FAQ

Question: Where can I find the information I need to enroll my child?
View the classes by division here.

Answer:
New students ages 7+ with prior dance experience will need to take a placement class. Beginners do not need to take a placement class.

Please contact our front desk for information on placement class registration, placement into our Advanced Division and any other questions about what class may be right for you or your young dancer.  Cindy Mahoney, Registrar, can assist with information at (609)921-7758.

Question: Where do I register?
Answer:  To register for classes click here.

Question: What age do you start classes?
Answer: We have a program called Hand-in-Hand for children ages 3-4 and their parents.  All other classes start at age 4.

Question: Can I sign up for half a year?
Answer: No, registration for students age 4 and up is for the full school year, September through May.

Question: How do I go about buying a leotard?
Answer: We have a uniform in several different colors and styles, depending on your child’s level. Please consult our website for ordering information.

Question: Do you do recitals?
Answer:  No, we are not a recital school. Our professional company, American Repertory Ballet, performs Nutcracker every year, and students in level Intermediate 1 and up are eligible to audition for it. Every spring, the school presents a full length ballet that all students in Primary A and up are eligible to perform in. There is no audition. It is an optional activity. Rehearsals take place on the weekends outside of class time.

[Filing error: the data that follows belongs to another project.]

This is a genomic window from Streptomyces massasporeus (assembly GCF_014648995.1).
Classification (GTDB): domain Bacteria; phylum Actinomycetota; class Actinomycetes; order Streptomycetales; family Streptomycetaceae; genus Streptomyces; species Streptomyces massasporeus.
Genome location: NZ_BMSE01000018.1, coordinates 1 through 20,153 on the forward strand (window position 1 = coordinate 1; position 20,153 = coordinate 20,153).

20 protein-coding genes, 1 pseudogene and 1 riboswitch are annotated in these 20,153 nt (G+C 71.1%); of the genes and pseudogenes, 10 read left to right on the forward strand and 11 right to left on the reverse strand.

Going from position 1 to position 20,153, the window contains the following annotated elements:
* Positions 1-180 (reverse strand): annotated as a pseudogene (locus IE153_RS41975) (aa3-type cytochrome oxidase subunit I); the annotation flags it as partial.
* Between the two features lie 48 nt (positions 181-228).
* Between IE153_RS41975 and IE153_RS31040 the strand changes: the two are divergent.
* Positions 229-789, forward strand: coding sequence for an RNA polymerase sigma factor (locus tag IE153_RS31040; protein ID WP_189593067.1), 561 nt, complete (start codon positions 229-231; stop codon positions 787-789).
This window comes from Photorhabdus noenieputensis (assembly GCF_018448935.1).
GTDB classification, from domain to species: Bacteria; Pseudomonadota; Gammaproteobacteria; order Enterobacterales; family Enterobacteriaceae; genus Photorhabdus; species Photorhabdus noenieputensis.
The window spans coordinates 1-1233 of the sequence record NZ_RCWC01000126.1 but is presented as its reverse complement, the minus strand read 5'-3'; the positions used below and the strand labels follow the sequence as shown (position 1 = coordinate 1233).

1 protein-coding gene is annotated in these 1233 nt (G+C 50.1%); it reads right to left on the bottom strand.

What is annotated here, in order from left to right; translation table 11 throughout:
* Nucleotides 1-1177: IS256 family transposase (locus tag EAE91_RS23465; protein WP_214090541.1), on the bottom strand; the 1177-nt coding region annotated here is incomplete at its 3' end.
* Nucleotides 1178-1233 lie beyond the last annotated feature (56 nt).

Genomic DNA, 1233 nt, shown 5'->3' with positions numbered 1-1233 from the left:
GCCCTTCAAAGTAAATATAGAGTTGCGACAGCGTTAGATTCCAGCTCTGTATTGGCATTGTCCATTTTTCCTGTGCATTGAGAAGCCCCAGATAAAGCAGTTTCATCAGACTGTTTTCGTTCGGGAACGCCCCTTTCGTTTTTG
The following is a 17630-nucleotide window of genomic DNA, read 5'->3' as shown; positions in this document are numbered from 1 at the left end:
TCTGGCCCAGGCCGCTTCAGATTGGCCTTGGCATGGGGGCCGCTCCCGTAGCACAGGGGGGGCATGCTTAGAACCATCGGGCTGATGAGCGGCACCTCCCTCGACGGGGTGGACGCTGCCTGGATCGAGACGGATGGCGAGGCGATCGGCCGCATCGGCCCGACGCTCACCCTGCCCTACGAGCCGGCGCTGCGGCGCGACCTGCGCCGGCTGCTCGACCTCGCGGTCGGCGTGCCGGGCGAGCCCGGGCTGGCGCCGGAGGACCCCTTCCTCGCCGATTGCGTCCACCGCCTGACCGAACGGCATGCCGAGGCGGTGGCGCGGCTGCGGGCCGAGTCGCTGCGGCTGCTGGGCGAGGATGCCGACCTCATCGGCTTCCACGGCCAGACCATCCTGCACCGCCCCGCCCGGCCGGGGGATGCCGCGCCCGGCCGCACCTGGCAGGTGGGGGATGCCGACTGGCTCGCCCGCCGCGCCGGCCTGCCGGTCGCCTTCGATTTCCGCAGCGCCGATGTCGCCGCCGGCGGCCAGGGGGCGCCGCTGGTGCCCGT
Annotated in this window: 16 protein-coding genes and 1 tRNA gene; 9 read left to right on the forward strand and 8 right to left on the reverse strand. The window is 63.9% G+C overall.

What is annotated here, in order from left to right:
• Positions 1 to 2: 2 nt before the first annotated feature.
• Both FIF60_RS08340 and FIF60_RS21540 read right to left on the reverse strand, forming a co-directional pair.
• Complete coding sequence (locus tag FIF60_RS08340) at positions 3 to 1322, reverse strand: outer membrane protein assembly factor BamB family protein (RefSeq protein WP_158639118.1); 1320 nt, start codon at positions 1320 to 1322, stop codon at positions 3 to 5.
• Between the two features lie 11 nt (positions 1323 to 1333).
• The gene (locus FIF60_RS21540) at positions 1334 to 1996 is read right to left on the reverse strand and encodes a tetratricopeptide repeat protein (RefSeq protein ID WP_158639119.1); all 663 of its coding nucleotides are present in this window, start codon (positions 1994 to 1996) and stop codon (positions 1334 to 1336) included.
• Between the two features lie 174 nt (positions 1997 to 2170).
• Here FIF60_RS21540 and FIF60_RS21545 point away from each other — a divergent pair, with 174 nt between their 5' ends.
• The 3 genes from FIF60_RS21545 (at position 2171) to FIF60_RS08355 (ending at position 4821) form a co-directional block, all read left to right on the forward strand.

Question: Does Princeton Ballet School follow a syllabus?
Answer: Princeton Ballet School does follow a syllabus, working with the combined knowledge and wisdom of our faculty. Our main method in developing the syllabus was to consider current practice in the professional dance world, and develop a progressive syllabus which would lead to the result of young dancers with a clean technique, arrived at through a safe and steady of progression of increasing difficulty, who would be well suited for professional work in different styles. In order to do this, we pooled our knowledge of all of the major training methods—the Russian, English, and Italian traditions (Vaganova, RAD, and Cecchetti) along with the knowledge we have each gained in our professional lives, and current best practices in dance medicine and bodywork. Several of our teachers also have backgrounds in the Balanchine (SAB) technique, Cecchetti Method, Vagonova Syllabus, American Ballet Theatre’s National Training Curriculum, Cuban Method, and knowledge of the French tradition.